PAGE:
Beryl Burton is an unsung sporting heroine; an extraordinary sportswoman whose list of achievements is mindblowing. She was a cyclist, and records that she created in the 1960s and 70s stood for 20 years and more; her 12 hour distance record standing for an astonishing 50 years, only finally to be broken two years ago. She was a working class Yorkshirewoman, wife and mother, yet despite being decorated by the Queen, remains almost unknown in the popular history of British sport. Maxine Peake has sought to change that with this play, first performed five years ago in 2014. It is easy to see why Peake was attracted to Beryl’s story. Peake is a proud Notherner as well as an outspoken feminist and socialist, and Beryl’s very Yorkshire breed of grit and determination, allied with the fact that she has been largely buried by history, dovetails neatly with Peake’s passions. The problem lies with the fact that, outside the parameters of her sporting life, Beryl led an unremarkable life. She was happily married to her exceptionally supportive husband from an early age – it was he, in fact, who first got her on a bike – and had a daughter, Denise, who became a competitive cyclist herself. Beryl was diagnosed with a heart problem when she was still at school, which she refused to let restrict her sporting ambition, and ultimately she succumbed to a heart attack, just short of her 59th birthday party.
The fact that Beryl’s life was so unremarkable only magnifies her extraordinary sporting talent. It does not, however, make for riveting theatre. There is precious little drama in Beryl’s story, and Peake’s decision to write it, documentary style, as a linear narrative, from her school days to her death, does nothing to help lift it off the page. Ed Ullyart’s design works well, and treads the right line between playfulness and functionality, but Marieke Audsley’s direction lacks subtlety, and the broad strokes with which all the characters are painted make for a repetitive evening. Audsley has chosen to liven up the story by creating slapstick cameos throughout, but with only varying degrees of success. Mark Conway clearly has a gift for this type of work, and creates some terrific characters and comedy moments, not least owing to his deft physical work, but the other two supporting cast members frequently fall flat in these situations. There are some bizarre directorial choices too; why, for instance, do the two authority figures (teacher and doctor) in Yorkshire, speak in exaggerated RP? And, given the small size of Arcola Studio 2, why does one of the actors continually shout all their lines? It became exhausting to watch.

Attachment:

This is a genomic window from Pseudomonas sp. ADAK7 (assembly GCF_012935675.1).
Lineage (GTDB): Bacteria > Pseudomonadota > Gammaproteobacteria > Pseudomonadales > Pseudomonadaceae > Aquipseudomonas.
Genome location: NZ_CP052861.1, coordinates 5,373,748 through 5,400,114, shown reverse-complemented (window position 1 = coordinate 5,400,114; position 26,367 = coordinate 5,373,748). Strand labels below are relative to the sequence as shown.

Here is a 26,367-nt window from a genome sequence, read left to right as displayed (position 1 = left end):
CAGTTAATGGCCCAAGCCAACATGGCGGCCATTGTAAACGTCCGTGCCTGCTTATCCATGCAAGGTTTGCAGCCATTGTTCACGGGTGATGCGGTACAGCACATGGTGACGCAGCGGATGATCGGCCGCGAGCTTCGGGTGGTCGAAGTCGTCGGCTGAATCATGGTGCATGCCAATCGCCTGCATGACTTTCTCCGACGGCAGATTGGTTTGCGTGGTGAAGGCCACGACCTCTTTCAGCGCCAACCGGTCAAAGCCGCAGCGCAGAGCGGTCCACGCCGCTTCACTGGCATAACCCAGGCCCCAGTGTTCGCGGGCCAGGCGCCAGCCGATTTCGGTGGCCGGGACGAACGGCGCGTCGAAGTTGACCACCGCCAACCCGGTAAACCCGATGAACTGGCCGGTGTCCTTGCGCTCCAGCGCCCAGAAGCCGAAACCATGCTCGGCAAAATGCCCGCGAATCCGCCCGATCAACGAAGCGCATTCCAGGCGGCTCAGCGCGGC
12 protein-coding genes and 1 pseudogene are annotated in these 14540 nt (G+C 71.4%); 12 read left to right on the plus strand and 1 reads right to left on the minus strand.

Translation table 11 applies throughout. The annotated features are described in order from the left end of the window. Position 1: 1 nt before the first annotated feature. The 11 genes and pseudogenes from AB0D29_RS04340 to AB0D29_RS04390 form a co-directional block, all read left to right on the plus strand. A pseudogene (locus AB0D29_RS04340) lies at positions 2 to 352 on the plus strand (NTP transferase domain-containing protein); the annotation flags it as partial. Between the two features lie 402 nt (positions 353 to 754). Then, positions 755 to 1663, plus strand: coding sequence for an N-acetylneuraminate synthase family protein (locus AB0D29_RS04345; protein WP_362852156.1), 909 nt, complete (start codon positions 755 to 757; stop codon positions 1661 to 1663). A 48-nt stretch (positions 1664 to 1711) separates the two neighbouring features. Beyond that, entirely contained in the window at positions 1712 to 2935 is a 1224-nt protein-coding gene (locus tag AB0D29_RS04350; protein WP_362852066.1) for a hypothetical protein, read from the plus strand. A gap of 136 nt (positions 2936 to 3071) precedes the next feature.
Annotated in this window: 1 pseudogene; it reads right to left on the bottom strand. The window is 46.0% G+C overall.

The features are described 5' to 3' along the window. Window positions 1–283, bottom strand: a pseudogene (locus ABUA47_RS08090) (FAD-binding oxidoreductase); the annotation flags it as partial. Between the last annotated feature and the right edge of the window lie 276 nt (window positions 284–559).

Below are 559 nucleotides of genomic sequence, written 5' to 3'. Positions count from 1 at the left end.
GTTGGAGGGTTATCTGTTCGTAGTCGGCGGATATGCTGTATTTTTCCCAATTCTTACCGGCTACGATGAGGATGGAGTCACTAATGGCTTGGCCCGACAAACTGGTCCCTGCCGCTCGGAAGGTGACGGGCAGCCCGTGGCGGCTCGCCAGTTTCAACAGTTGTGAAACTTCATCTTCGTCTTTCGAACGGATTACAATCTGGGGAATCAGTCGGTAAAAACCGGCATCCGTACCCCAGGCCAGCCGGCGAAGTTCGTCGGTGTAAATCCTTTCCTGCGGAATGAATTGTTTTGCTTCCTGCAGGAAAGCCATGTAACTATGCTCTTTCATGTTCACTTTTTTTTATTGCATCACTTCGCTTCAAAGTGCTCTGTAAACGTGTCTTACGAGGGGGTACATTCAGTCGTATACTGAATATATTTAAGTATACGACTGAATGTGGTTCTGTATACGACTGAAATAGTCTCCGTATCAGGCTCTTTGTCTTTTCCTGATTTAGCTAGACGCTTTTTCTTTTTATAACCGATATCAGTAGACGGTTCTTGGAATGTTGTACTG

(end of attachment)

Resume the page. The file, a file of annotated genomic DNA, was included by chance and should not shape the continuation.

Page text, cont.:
Jessica Duffield, as Beryl, is believable as the ordinary woman with extraordinary drive, but the script doesn’t give her much opportunity to flesh her out beyond that. There are some flashes of dramatic interest in the second half, when we are briefly allowed to see a less sympathetic side to Beryl’s character, but they are never developed, to the play’s detriment. What we do see an awful lot of is Beryl on her bike. There’s no denying that it makes a good stage picture to see her pedalling away on stage, but once you’ve seen it and got the point, you’ve seen it and got the point. Tom Lorcan was charming as Beryl’s husband, and again, did his best with the skin-deep sketch given to him by the script, but there was nowhere for him to go. He is the same man at the end as the one we meet at the beginning. Perhaps that is how he actually was (although that would be surprising, given the nature of his wife’s ambition) but there’s no drama there.
Maybe in an effort to address the inherent lack of theatre in this tale, Maxine Peake intermittently gets the actors to break the fourth wall. They make quips about their agents and auditions, and the low-budget nature of the production. This meta-theatrical device doesn’t work however, precisely because of the lack of theatre in the main narrative. It merely has the whiff of in-jokes in the school playground, and sets us further apart as an audience, rather than inviting us in. There’s no doubt that Beryl Burton should be remembered, but her story might have been better served by Maxine Peake herself, in a monologue of half the duration.